AS@W Antidepressant Skills Workbook: Heling You Deal With Depression
Solving Problems Effectively
Step 5Make an action plan

There aren’t very many problems that you will solve completely with just one action. But there might be many actions that will take you partway toward a solution. If you have a financial problem, for example, then perhaps your first action should be to gather the paperwork together so that you can look at it. Just gathering the paper won’t solve the problem, but it will take you closer to a solution than you were before. The important thing is to get started on a solution.

Your plan of action should follow four rules that can be abbreviated as M.A.S.T.

In other words:

Manageable. Even if you don’t feel any better in the coming week than you did last week (even if you feel a little worse), you could do it anyway. It’s better to accomplish a goal that is too small than to fail at an ambitious one. Here’s a bad example: For my first time out, run a marathon. Better example: Walk one block.

Action-oriented. Make a plan for what you will do, not how you will think or feel while you are doing it. You have a certain amount of control over what you do, but you have less control over your emotions and thoughts. Bad example: Spend a pleasant hour with my children. Better example: Spend one hour with my children.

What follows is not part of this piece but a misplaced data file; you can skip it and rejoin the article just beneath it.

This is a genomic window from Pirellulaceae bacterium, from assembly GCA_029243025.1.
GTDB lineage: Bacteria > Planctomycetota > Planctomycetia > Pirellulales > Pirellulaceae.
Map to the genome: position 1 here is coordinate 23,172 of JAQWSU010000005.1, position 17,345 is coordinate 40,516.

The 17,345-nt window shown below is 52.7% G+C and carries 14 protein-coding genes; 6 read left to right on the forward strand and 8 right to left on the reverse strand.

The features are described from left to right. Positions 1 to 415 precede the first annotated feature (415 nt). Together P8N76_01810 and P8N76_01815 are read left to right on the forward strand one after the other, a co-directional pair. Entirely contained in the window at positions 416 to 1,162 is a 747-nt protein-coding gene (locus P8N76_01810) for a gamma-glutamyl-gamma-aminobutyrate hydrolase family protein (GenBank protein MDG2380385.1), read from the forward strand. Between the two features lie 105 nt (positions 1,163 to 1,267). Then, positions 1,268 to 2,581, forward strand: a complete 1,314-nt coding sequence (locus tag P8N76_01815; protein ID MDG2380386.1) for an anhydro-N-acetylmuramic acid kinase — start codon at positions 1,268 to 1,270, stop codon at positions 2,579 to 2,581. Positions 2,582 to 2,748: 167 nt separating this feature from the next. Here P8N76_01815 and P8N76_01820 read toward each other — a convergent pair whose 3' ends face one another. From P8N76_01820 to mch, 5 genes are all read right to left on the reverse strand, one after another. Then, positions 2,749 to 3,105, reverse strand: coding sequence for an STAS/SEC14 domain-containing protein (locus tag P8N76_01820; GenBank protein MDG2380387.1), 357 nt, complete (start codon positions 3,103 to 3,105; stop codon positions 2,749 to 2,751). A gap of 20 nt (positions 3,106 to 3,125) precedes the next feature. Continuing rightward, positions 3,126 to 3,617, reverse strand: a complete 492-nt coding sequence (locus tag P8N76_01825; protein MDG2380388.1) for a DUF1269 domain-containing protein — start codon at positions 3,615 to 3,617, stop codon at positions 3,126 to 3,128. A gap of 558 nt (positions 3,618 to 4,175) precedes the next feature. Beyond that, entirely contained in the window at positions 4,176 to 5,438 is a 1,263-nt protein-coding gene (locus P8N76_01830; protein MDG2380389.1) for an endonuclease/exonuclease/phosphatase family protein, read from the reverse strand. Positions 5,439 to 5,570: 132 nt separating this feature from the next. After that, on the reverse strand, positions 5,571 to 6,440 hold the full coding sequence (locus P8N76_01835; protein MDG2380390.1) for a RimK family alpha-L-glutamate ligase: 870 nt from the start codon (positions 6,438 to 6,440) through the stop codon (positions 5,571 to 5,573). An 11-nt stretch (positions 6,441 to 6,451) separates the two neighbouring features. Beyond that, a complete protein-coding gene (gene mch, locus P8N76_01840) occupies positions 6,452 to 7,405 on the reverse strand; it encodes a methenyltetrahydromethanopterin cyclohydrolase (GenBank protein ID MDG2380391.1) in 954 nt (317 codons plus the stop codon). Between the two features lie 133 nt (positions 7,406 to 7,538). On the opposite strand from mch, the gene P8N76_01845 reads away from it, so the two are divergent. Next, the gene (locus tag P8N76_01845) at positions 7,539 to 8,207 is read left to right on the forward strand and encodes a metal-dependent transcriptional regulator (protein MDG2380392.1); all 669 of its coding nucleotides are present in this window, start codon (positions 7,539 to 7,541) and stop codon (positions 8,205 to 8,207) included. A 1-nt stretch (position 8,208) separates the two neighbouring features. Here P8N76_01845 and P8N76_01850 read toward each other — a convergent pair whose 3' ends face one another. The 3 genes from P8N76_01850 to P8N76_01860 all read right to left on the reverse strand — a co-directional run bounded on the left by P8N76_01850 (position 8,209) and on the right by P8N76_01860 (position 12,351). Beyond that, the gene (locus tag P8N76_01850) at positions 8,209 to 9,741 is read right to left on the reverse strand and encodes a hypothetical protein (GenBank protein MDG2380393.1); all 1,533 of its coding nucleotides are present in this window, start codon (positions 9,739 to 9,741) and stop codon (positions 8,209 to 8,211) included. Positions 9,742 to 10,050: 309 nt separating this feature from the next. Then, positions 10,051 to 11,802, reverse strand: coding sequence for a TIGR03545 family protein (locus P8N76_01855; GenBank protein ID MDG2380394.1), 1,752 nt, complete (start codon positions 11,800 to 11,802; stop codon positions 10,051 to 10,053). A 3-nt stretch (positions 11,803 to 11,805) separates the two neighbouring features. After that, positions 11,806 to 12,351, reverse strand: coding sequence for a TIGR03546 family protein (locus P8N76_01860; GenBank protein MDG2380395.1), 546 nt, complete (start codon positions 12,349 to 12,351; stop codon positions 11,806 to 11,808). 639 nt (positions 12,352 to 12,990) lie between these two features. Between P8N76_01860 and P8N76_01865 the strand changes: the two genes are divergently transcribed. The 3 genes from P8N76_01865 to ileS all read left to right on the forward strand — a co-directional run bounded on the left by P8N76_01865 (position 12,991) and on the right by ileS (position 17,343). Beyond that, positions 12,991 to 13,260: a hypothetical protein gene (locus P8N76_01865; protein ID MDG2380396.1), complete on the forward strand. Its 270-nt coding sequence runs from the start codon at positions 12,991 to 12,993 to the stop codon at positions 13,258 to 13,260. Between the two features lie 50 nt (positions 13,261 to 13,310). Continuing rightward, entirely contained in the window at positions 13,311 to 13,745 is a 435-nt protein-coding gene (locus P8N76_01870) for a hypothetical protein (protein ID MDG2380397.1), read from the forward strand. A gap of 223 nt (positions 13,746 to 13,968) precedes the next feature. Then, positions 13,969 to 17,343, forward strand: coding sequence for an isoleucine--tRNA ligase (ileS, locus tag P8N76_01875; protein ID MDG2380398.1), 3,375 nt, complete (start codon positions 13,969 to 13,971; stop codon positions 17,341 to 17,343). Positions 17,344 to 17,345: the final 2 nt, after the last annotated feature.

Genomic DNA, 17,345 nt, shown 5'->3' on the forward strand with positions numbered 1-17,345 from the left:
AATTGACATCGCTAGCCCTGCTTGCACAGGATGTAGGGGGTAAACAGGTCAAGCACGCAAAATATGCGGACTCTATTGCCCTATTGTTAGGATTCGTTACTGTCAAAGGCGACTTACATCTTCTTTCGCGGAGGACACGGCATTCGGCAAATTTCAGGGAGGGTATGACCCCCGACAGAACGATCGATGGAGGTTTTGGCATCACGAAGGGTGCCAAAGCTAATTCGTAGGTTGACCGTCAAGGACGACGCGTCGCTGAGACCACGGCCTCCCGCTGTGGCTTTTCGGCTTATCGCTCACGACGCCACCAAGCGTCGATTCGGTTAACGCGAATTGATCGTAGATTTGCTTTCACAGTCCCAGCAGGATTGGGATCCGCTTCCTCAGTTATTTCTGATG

Specific. It should be very clear what you need to do. Bad example: Get in shape. Better example: Phone the community centre to find out whether they teach yoga.

Time-limited. Your plan should take only a short time to carry out. Don’t plan to change your style forever.
Bad example: Keep up regular exercise for the rest of my life. Better example: Walk 20 minutes three times a week,
review after two months.

What’s the plan, exactly?





Next: Step 6